Time To TPI

The Who, What, Where, And Why Of TPI

Scott Crouse Jul 1, 2002 0 Comment(s)
148_0207_tpi_lead_z 1/11

During the mid-'80s, automobile manufacturers made the decision to jump into electronic fuel injection (EFI). Computer-controlled engines benefit from improved fuel mileage and crisp throttle response derived from accurate control of the fuel and spark curves.

In 1985, GM introduced its Tuned Port Injection (TPI) manifold on the Corvette and the Camaro line. The TPI system includes a manifold base, two sets of runners, a plenum, and a throttle-body.

The TPI manifold was originally designed for 305ci engines with 19 lb/hr fuel injectors operating at 36 psi, and employs a long and narrow runner to enhance bottom and midrange torque. The 350ci TPI-equipped engines use the same intake as the 305ci with larger 22 lb/hr injectors at 43.5 psi. The additional cubic inches broadened the power curve, but the long-runner intake limited rpm. The LT1 engine replaced the TPI in the Corvette in 1992, and in the Camaro in 1993.

Now that TPI intakes are both plentiful and inexpensive, it's tempting to snatch one up for your hot rod. Before hunting the wrecking yards, we dove into several books for some technical advice to make sure we bought the right stuff. TPI-equipped Corvettes and F-body cars rolled off the assembly line between 1985 and 1992, but mixing and matching parts from different engines can cause problems. The main rule to follow when TPI hunting is to obtain as many parts as possible from the same donor engine. The TPI design can be identified by the long arching runners that extend from the base manifold to the plenum. However, the basic TPI has experienced several revisions over the years.

In 1985, the Corvettes and Camaros used an iron small-block cylinder head. The following year, Corvettes were offered with two cylinder-head options. Corvettes with aluminum heads used an >> intake manifold that placed the ERG flange near the distributor, while the '86 iron-head Corvettes used the '85 design that placed the EGR valve in the middle of the manifold. Then, in 1987, all Corvettes came with aluminum heads using the '86 aluminum-head base-manifold design. Another major change to the TPI system came on the '87-'92 Camaro cylinder heads. These cast-iron heads feature revised center bolt-hole angles. These altered bolt-hole angles required a third base with matching center bosses.

GM revised the TPI plenums as well. All plenums feature an EGR passage, but the '85-'88 plenums are cast with an additional cold-start passage controlling a ninth fuel injector. The '85-'88 TPI plenums also feature a triangular idle-air control (IAC) port located between the two throttle-bore openings. This IAC port requires a compatible throttle-body, while '89-'92 plenums without an IAC port can use either throttle-body design.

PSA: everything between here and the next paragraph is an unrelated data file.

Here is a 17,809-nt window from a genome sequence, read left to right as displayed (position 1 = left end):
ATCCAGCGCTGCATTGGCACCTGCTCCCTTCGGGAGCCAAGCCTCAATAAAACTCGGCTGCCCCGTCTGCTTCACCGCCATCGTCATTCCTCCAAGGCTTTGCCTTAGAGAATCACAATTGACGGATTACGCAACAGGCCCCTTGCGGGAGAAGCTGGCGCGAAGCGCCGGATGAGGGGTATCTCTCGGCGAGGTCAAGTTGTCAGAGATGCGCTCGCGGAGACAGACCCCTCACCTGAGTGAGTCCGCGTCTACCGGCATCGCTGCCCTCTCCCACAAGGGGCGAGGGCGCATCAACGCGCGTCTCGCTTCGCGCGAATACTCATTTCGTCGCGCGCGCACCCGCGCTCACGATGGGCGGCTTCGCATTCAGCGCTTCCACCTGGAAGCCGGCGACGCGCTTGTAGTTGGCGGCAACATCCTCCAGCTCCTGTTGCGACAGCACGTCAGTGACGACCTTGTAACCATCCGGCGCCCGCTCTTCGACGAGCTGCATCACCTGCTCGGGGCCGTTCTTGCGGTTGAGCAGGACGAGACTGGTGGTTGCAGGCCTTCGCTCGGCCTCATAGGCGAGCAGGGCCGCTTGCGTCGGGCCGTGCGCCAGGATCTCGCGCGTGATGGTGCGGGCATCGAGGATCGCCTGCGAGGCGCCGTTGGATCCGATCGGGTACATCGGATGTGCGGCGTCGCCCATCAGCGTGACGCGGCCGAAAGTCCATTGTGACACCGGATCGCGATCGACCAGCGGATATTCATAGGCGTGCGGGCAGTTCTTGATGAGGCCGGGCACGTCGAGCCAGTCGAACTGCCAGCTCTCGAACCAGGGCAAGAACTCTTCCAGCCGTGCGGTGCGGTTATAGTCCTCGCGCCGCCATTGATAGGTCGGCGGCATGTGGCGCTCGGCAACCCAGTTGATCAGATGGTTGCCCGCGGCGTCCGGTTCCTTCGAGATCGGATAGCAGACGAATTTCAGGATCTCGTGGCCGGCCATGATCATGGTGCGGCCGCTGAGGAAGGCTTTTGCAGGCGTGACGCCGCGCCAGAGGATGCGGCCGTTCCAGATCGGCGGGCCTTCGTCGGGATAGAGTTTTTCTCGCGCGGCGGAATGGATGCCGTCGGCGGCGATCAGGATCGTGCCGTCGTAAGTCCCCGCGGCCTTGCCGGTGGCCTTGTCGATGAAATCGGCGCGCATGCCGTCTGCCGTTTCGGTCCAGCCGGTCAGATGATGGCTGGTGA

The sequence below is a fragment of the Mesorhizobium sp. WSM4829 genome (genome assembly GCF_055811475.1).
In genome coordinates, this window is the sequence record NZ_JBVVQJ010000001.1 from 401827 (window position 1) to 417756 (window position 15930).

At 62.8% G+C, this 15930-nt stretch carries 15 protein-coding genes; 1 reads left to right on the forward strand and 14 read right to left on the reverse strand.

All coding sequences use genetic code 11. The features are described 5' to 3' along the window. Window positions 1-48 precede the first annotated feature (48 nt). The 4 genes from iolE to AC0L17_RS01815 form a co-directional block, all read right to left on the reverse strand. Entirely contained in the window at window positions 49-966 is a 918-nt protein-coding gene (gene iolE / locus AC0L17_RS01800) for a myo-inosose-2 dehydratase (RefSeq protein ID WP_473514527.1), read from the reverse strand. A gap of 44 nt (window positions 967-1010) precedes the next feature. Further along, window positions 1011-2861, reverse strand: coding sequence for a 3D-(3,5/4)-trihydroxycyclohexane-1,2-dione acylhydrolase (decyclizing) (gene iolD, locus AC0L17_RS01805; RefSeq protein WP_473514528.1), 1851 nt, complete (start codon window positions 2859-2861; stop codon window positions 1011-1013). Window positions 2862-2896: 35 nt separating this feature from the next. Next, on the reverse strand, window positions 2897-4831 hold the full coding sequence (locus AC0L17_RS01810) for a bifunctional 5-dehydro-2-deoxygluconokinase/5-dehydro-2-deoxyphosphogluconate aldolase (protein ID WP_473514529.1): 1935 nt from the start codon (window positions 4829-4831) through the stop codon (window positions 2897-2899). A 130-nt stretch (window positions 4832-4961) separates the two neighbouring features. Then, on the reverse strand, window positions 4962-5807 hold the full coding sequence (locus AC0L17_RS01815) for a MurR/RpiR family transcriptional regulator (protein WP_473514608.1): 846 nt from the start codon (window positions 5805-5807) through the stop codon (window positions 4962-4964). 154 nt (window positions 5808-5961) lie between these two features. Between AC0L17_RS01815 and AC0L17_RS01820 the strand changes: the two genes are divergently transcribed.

Once you have all the right manifold parts, it's time to hunt down the proper electrical components. Obtaining the correct sensors, electronic control module (ECM), and wiring harness is crucial to completing the TPI swap (see "EFI Basics, Part I," Jan. '02). Using the factory wiring harness can be cumbersome due to many nonessential connectors. Several aftermarket companies including Painless Wiring and Howell Engine Developments offer easy-to-use TPI wiring harnesses that will make this swap much easier.

The key to going fast for less is doing the research and understanding what it takes to get your TPI combination right. With the proper aftermarket changes, your TPI-powered Chevy will be frying the tires and smoking the competition.

10

Between 1985 and 1992, GM produced several different versions of the TPI base manifold. All '87-'92 Camaro manifolds locate the EGR port in the center and feature a revised center bolt-hole boss.

The TPI runners are one of the best places to begin looking for power. The small factory runner improves bottom-end torque while a shorter- and larger- diameter runner improves top-end horsepower. The key to the right TPI combination is obtaining the correct runners for your application.

The '89-'92 plenum has no triangular IAC port located between the throttle bores, which makes it easy to identify. A factory TPI plenum may not be a race piece, but with a little porting to match the larger runners, these plenums work well.

A throttle-body's main function is to control the amount of air the engine ingests. This is a 1,000-cfm ACCEL throttle-body.

ACCEL's SuperRam intake manifold is an aftermarket performance version of GM's TPI design. The shortened runners provide outstanding top-end power while creating excellent torque.

Nitrous Oxide Systems is one of the few nitrous companies producing TPI nitrous-oxide systems. The plate design sandwiches the nitrous between the TPI plenum and the throttle-body. Be sure to use the correct nitrous plate to keep from blocking the IAC port.

As the power level of your engine increases, the capacity of your fuel injectors must increase as well. Though it's possible to manipulate a stock fuel injector's flow rate, it is hard on the internals and can cause them to fail.

A commonly overlooked TPI item is the fuel rails. The factory fuel rails are more than adequate for over 500 hp and can be swapped from any '85-'92 TPI-equipped vehicle.

You can easily identify a factory TPI system by its long, arching runners. However, because of the many design changes made over the years, be sure to obtain all the pieces from the same donor car to ensure compatibility.

Before you begin your TPI upgrade/swap, it's best to gain as much knowledge as possible. Jaguars That Run, Tuned Port Induction Specialties (TPIS), Painless Wiring, and CarTech all offer literature with extensive TPI information.

COMMENTS

subscribe to the magazine

get digital get print
TO TOP